Markopolos, a former Wall Street portfolio manager whose claim to fame was warning the Securities and Exchange Commission about the Madoff Ponzi scheme years before it collapsed, has since served as a whistleblower to the government in other cases, notably the investigation of insurer AmTrust Financial, which settled with the SEC this summer over charges related to its accounting for losses from insurance claims.

When he took on GE, Markopolos disclosed that he had given the report to a major hedge fund that had veered from its long-only stance to short GE and that he would be paid a percentage of the gains from the bet. He had no control over the trading.

Markopolos also noted that he had turned over the report to regulators. “If you do SEC fraud cases and bust fraud guys, you better be transparent,” says an individual knowledgeable about his thinking.

The stock fell 14 percent on the report, which claimed that GE was under-reserving for its long-term health insurance claims. But the focus quickly shifted to an excoriation of Markopolos’s arrangement with the hedge fund, and the stock ticked back up.

GE investors like Citron Research’s Andrew Left — who is better known as a short-seller — attacked Markopolos’s deal and said he had never been compensated by a third party to publish research. Then hedge fund billionaire Stanley Druckenmiller jumped in, saying he had added to his position in the stock. GE CEO Larry Culp denied Markopolos’s accusations.

“Unfortunately, when Markopolos disclosed that he was working with a balance-sheet firm, he was unable to keep the focus on his work, and the media seemed distracted by what is really a faux salacious detail,” says Block.

Today, the famous whistleblower appears to have been vindicated: GE reported in October that it had received a Wells notice from the SEC — a warning that the agency may take enforcement actions — over the very issues Markopolos had highlighted.

Given the blowback, if Markopolos were to do another short report for a hedge fund, he would insist on more disclosure, says the individual familiar with his thinking. He “would only do it with a hedge fund side by side — and public,” this person says. “It’s easier if the backers are disclosed, and the reason is that the people should focus on the research and not on attacking it for being [tied to] an ‘evil’ hedge fund.”

When it comes to short-selling, however, disclosure is not something most hedge funds want.


John Fichthorn

Short-sellers are part of a clubby, cantankerous community that has derisively been called a cabal. They often share research and reinforce each other with what are called “pile on” trades. There is nothing inherently unusual, or illegal, about that. Market participants say that short-sellers at hedge funds skilled in the strategy, like Eminence Capital, Valiant Capital Partners, Sophos Capital Management, and Kingsford Capital Management, also pass along research to activists — but they aren’t believed to have offered to finance them.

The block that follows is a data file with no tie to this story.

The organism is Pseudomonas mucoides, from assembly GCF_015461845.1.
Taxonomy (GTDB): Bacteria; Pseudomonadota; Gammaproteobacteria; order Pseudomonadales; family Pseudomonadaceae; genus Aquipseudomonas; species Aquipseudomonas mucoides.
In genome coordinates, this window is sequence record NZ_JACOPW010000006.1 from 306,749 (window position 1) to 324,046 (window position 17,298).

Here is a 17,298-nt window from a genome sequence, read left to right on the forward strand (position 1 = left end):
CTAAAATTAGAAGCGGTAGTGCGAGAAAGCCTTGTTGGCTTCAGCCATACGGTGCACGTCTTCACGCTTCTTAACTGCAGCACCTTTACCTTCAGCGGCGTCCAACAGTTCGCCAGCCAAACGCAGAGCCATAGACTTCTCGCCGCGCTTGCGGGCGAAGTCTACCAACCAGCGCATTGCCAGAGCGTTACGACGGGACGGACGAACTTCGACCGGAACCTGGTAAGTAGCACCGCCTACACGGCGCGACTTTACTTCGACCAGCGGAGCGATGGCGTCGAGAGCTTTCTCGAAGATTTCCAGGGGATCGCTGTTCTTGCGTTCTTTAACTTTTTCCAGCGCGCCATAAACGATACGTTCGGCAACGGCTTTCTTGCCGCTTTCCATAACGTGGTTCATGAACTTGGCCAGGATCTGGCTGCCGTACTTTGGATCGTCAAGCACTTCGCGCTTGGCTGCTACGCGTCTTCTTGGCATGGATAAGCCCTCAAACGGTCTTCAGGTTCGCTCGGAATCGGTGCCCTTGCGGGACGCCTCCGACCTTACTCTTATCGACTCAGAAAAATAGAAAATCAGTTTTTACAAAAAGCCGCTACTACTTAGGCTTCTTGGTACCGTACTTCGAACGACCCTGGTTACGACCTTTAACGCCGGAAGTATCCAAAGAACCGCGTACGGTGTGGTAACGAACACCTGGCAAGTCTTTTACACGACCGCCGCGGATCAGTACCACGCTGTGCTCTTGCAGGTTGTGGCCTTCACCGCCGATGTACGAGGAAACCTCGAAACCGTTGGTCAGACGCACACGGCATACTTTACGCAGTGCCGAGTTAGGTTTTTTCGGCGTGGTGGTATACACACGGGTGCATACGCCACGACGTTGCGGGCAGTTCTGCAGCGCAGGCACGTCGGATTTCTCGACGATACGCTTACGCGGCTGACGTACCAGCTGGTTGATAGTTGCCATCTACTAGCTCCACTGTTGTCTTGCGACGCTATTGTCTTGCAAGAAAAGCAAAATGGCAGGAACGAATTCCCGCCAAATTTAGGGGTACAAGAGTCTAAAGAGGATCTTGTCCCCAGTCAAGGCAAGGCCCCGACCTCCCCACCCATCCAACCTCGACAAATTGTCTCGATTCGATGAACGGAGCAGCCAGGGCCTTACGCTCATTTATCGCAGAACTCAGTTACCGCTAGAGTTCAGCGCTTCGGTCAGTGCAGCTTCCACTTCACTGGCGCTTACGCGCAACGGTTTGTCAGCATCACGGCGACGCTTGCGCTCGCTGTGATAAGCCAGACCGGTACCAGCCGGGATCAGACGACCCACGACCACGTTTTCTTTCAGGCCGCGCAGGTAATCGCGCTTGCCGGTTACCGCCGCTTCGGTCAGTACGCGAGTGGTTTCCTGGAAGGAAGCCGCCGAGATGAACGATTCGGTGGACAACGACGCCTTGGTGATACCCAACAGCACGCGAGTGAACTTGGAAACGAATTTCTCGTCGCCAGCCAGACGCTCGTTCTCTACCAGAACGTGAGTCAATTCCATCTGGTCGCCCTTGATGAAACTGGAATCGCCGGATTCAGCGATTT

Citron’s Left is one short-seller these men have turned to to get out their message. For example, a blockbuster short report on Nu Skin Enterprises, a multilevel marketing company, that Citron published in 2012 was research undertaken by another party for Third Point, but Jim Carruthers, who ran Third Point’s equity short book, gave it to Left, according to two individuals familiar with the specifics.

In 2014, Carruthers formed Sophos with seed money from Yale University’s endowment; by the end of last year, it had become the largest dedicated short-seller in the world, with $1.16 billion, according to its ADV filing with the SEC. The hedge fund is so secretive it doesn’t even have a website.

(Left says he does not remember the details surrounding the Nu Skin report. Neither Carruthers nor Valiant responded to a request for comment. Third Point, Kingsford, and Eminence declined to comment.)

“There is a lot of pressure on hedge funds to generate short alpha,” says Fahmi Quadir, the founder of Safkhet Capital, a short-only hedge fund that is not an activist. “You’re doing all this work, and you want to make the profits, so you lean on these activists to make sure it happens.”

For many hedge funds, sharing research is better than a financial arrangement with the activist. “By letting someone else put out the research, then you’re not out there at all and you have total flexibility in how you trade the thing,” says one hedge fund manager. “Once you have a fee arrangement, then it’s a bit problematic.”